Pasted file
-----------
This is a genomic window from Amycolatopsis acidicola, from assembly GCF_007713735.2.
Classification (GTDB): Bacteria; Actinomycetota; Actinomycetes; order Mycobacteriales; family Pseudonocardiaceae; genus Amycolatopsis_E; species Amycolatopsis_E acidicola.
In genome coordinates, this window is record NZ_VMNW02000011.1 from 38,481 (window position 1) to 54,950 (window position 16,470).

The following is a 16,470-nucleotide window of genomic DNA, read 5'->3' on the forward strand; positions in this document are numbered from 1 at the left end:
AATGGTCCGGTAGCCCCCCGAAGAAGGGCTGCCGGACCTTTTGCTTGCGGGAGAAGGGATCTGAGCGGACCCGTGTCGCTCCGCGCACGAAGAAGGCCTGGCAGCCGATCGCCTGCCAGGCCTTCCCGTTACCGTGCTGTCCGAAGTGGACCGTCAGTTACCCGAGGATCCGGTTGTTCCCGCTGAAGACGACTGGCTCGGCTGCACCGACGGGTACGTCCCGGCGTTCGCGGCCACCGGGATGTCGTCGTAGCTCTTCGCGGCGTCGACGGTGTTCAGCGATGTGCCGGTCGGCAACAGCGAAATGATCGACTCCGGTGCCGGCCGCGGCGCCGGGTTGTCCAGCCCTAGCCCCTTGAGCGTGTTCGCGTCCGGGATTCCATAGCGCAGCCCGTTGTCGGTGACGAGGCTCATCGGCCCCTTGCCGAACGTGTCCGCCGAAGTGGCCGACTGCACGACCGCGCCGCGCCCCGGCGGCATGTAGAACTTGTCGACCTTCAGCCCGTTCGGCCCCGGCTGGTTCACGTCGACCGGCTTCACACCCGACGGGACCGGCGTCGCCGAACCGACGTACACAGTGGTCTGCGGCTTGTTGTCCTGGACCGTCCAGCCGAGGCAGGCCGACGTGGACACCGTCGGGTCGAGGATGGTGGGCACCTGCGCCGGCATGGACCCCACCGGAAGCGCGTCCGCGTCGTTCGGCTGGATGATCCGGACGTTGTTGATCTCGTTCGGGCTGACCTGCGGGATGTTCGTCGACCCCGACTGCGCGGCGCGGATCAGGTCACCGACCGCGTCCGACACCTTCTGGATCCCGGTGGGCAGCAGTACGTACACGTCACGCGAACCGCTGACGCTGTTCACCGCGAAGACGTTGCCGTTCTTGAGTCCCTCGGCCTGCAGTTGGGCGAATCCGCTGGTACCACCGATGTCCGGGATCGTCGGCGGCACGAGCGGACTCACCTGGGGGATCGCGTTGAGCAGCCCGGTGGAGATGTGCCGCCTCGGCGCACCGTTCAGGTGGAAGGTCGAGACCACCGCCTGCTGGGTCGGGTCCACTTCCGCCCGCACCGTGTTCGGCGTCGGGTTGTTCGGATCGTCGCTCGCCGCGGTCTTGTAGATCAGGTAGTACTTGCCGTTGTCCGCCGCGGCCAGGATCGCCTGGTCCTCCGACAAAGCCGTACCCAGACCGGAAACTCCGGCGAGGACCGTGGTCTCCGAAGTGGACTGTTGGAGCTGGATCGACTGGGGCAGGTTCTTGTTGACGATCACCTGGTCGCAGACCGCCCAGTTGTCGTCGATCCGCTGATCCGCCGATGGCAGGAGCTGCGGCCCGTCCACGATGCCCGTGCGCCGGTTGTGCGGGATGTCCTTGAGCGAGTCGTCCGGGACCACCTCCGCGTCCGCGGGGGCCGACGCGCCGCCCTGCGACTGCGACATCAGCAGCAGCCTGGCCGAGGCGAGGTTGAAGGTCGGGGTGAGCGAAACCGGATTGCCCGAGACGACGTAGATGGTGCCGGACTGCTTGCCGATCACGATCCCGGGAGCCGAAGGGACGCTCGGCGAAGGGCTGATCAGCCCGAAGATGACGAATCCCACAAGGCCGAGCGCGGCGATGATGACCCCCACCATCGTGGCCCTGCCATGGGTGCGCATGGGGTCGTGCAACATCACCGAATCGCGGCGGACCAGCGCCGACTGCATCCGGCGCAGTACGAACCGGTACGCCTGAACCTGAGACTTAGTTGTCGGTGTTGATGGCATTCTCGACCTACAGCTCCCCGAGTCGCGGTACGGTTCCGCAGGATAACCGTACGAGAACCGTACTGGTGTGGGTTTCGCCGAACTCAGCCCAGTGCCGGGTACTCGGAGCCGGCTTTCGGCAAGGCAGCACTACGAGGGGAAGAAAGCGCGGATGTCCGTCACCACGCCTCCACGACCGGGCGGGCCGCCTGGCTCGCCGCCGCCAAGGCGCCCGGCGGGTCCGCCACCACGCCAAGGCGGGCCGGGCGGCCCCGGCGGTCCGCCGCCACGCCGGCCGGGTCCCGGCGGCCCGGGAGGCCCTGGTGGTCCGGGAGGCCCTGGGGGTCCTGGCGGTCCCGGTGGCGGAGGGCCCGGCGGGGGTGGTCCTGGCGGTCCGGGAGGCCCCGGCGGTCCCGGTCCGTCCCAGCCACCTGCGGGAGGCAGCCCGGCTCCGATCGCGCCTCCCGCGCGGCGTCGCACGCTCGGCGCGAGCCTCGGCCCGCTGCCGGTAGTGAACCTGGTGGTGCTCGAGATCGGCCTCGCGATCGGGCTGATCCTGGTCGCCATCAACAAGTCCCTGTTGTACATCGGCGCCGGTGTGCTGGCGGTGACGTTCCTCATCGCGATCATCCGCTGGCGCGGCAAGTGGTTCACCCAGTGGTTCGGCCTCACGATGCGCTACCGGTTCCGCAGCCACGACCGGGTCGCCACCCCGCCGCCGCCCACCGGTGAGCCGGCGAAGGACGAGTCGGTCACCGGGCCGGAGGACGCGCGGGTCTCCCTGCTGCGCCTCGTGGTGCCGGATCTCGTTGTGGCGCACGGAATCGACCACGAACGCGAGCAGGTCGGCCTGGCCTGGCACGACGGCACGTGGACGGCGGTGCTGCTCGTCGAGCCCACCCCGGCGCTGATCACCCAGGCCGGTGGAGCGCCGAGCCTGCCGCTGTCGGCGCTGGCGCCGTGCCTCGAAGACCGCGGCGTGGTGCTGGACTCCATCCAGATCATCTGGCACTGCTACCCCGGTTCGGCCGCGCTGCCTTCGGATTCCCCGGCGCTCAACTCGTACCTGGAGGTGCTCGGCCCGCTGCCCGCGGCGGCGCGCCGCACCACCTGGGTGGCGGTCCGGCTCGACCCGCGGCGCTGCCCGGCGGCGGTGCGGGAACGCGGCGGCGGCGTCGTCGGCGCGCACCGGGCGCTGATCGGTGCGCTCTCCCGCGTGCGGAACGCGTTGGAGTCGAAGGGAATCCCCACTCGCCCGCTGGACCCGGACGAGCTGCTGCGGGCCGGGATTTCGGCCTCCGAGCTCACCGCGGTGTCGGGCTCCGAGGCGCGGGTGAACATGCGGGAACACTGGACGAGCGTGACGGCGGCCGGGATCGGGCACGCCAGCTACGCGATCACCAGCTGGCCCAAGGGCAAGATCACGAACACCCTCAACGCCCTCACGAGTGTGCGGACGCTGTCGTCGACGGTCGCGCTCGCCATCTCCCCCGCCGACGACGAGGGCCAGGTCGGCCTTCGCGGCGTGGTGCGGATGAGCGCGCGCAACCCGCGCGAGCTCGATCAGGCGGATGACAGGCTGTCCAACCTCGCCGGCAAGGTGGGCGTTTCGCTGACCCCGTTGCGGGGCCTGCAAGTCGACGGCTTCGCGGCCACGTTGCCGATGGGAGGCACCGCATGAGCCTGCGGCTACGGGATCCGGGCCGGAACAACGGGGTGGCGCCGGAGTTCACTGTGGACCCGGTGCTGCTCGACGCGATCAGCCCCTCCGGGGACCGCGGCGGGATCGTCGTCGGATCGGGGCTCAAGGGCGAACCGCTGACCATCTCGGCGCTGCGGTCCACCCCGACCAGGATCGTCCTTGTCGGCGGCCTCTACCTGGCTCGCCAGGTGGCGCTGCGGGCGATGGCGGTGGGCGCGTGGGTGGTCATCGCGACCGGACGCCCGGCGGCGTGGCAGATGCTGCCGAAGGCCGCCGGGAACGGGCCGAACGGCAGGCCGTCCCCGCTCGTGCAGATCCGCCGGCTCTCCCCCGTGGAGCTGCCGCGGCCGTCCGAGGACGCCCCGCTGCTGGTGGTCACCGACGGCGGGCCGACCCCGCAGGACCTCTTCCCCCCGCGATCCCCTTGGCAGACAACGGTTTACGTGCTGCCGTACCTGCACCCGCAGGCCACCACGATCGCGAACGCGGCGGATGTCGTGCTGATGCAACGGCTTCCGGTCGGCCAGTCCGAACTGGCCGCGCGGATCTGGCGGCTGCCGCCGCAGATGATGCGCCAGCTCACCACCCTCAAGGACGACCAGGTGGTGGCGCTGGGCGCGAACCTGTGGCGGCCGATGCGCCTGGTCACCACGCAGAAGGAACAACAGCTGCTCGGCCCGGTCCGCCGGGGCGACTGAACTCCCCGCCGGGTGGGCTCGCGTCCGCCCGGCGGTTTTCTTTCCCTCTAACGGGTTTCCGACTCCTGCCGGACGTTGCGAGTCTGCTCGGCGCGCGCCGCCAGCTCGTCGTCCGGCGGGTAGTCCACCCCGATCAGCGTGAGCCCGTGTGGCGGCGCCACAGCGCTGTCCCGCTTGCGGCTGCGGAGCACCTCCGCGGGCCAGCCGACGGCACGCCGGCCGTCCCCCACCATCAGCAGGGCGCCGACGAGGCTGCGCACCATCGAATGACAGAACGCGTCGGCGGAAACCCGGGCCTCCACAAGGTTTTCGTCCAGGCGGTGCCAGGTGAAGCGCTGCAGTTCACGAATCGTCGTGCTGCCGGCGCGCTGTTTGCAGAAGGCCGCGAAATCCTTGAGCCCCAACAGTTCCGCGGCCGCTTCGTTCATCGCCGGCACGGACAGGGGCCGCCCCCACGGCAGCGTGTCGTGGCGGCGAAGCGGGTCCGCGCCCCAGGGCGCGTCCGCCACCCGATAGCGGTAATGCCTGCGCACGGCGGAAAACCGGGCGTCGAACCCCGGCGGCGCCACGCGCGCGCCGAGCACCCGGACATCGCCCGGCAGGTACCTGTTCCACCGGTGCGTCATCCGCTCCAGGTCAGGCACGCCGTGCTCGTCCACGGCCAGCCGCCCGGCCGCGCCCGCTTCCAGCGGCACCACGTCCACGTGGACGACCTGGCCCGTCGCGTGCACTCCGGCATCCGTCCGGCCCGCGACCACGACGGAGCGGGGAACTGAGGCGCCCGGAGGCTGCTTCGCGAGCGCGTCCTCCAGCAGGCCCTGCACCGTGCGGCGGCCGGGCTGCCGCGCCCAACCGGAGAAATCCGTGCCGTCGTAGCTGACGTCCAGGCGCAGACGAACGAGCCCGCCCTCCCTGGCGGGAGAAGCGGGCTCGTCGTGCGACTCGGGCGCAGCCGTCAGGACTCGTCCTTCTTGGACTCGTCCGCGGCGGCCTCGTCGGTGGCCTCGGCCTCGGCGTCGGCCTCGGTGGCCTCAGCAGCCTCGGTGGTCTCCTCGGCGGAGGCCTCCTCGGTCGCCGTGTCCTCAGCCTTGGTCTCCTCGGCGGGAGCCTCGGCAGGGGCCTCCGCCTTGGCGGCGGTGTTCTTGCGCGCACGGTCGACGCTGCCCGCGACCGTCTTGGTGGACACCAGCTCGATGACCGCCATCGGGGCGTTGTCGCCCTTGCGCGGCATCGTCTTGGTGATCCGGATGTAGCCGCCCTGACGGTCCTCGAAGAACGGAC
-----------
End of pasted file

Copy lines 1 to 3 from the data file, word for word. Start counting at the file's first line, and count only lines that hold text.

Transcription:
This is a genomic window from Amycolatopsis acidicola, from assembly GCF_007713735.2.
Classification (GTDB): Bacteria; Actinomycetota; Actinomycetes; order Mycobacteriales; family Pseudonocardiaceae; genus Amycolatopsis_E; species Amycolatopsis_E acidicola.
In genome coordinates, this window is record NZ_VMNW02000011.1 from 38,481 (window position 1) to 54,950 (window position 16,470).